The call came late in the morning, the sharp ringing of the telephone echoing off the heavy stones in a Sanaa house. On the other end of the line, an unfamiliar voice crackled through miles of static. ‘Hisham has been martyred,’ the man announced. ‘Congratulations.’ That was all the family would get, a handful of words from a stranger two thousand miles away. There was no body to bury and no final message to pass along. By the time the call came through from Pakistan, Hisham had been dead twelve days.”
The Last Refuge: Yemen, Al-Qaeda and the Battle for Arabia traces the rise, fall and resurrection of al-Qaeda in Yemen over the past 30 years, detailing how a group that the US claimed to have defeated in 2002 has become one of the world’s most dangerous threats. Engaging and highly readable, Gregory Johnsen’s book provides detailed, often graphic insights into the complex dynamics and brutal actions of the global jihad movement that will hold the reader’s attention to the last page.
But The Last Refuge is more than a great read: it tells, or seeks to tell, the true story of al-Qaeda at the southern tip of the Arabian Peninsula. And Johnsen’s story is convincing, carefully constructed from a variety of open-access media sources in English and Arabic as well al-Qaeda’s own words. And it concludes on a chilling note taken from one of al-Qaeda’s recent messages to the US: “The war between us will not end and the coming days are bringing something new.”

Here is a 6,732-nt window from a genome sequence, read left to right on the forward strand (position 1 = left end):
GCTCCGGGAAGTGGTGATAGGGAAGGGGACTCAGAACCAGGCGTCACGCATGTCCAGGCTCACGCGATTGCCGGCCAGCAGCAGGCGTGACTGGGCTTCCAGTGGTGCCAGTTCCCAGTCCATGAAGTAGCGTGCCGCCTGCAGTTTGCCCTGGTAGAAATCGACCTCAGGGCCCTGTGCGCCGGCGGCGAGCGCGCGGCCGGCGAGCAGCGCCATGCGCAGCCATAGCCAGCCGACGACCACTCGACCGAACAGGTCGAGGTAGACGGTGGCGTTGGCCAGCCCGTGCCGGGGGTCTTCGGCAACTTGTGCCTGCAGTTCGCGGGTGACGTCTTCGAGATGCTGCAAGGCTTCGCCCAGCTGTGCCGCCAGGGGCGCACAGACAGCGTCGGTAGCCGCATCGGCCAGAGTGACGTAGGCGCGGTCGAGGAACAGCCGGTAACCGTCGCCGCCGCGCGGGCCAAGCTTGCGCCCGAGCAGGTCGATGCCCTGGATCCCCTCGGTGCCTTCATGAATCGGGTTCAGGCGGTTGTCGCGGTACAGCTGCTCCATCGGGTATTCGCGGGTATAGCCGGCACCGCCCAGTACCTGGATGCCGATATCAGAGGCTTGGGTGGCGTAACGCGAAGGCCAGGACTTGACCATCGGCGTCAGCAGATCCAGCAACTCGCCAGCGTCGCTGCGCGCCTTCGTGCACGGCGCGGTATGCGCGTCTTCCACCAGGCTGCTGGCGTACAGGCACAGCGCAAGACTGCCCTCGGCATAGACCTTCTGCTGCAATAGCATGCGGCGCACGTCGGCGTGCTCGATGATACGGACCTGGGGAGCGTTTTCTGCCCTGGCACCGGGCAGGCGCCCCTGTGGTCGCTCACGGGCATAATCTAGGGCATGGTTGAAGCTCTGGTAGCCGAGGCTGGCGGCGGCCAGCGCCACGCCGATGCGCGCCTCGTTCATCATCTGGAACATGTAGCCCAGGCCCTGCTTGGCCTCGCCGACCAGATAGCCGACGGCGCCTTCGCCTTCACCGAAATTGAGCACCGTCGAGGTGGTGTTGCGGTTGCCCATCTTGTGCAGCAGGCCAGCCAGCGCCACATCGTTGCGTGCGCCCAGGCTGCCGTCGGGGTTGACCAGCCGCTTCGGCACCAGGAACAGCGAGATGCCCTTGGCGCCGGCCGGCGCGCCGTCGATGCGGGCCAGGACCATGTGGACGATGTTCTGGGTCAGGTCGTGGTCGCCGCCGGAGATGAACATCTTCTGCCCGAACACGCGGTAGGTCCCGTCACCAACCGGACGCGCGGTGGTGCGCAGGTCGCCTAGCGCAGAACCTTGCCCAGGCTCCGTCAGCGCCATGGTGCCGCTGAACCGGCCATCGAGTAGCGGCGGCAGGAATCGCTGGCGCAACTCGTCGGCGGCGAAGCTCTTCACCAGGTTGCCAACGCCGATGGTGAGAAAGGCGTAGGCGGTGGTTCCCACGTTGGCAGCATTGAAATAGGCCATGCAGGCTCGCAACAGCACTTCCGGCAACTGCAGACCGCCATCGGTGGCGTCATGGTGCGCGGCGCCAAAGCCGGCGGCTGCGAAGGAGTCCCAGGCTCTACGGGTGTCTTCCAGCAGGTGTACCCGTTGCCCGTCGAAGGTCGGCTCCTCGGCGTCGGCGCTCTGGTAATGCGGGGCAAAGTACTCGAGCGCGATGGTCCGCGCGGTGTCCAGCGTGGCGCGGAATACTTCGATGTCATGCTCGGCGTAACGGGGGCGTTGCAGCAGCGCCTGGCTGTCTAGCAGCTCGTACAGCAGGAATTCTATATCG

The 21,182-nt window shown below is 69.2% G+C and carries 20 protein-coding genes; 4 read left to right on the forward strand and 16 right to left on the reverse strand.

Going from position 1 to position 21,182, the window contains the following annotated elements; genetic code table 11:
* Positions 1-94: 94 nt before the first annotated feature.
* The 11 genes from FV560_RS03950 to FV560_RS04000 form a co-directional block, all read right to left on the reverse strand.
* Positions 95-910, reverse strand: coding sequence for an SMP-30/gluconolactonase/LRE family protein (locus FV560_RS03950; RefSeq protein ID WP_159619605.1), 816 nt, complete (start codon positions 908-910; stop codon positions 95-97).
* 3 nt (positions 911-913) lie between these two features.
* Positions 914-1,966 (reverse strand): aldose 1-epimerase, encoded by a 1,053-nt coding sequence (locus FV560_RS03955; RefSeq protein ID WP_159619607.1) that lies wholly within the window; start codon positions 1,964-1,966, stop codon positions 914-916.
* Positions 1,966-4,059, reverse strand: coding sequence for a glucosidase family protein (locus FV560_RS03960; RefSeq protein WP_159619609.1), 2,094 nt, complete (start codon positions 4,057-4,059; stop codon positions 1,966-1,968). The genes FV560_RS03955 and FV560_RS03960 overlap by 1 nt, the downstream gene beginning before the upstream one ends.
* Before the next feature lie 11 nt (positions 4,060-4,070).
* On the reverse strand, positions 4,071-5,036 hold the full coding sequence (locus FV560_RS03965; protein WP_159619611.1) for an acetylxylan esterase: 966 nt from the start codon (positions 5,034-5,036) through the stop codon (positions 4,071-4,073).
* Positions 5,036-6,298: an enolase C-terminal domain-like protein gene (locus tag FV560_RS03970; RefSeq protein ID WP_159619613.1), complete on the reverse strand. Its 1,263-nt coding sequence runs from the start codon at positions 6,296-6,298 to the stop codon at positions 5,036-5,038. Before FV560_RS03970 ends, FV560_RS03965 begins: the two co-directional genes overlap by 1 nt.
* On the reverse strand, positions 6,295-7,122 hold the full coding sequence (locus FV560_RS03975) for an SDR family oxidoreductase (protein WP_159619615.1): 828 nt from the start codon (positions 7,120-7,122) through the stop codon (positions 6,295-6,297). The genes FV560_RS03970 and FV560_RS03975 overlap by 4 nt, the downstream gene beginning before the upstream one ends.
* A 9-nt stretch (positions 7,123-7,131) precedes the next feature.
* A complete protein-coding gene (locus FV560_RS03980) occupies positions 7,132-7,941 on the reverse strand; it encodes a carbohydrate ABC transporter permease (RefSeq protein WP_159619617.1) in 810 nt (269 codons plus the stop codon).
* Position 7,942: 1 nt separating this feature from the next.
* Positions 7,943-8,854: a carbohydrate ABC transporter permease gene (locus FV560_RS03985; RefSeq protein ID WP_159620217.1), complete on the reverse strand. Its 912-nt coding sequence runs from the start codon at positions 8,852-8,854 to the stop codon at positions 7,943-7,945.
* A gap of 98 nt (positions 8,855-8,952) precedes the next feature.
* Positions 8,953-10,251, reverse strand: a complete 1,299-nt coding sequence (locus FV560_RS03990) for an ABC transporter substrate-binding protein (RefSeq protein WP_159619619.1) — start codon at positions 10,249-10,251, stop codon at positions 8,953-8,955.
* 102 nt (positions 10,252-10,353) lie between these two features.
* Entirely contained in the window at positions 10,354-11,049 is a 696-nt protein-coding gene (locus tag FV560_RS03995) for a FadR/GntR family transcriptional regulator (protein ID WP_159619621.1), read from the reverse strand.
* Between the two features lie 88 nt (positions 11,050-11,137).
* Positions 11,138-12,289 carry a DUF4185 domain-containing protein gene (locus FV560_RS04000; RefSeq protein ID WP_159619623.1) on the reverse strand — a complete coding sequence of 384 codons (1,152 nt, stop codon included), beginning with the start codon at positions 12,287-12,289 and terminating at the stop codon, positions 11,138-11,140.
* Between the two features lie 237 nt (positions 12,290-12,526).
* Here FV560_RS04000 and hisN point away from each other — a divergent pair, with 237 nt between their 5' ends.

Although Johnsen gives answers, however, he does not ask questions. What is crucially missing from his account is any kind of critical assessment of the sources on which the story is based. Because of the asymmetric nature of the conflict - tiny, ill-equipped cells versus the high-tech behemoths of the West - al-Qaeda’s power largely depends on convincing the world of the magnitude of its threat. Its public statements therefore cannot be taken at face value but must be seen as propaganda.
Indeed, as with all claims about al-Qaeda, information regarding the Yemeni branch is contradictory and subject to much debate. For example, on 23 June 2010, the Saudi-owned, London-based pan-Arab newspaper Al-Hayat carried in its print edition an article in which it was claimed that well- informed security sources had revealed that Qassem al-Rimi, described by Johnsen as a military commander, was the real leader of al-Qaeda in Yemen. Those sources went on to claim that the supposed leader, Nasir al- Wahayshi, and his deputy, Saudi national Said al-Shihri, both of whom had previously been assumed to be in charge on the basis of their appearance in the 2009 video announcing the merger of al-Qaeda groups in the Arabian Peninsula, were in fact merely figureheads and theoreticians who had nothing to do with the day-to-day activities of the organisation. Whichever account is correct, the existence of such differences cannot be overlooked, as they raise serious questions regarding the extent to which al-Qaeda can be known and understood.
While The Last Refuge certainly constitutes one of the more compelling and insightful analyses of this subject, a more critical examination of its sources would truly have set it apart from the rest.
The Last Refuge: Yemen, Al-Qaeda and the Battle For Arabia
By Gregory D. Johnsen
Oneworld, 368pp, £11.99
Published 7 February 2013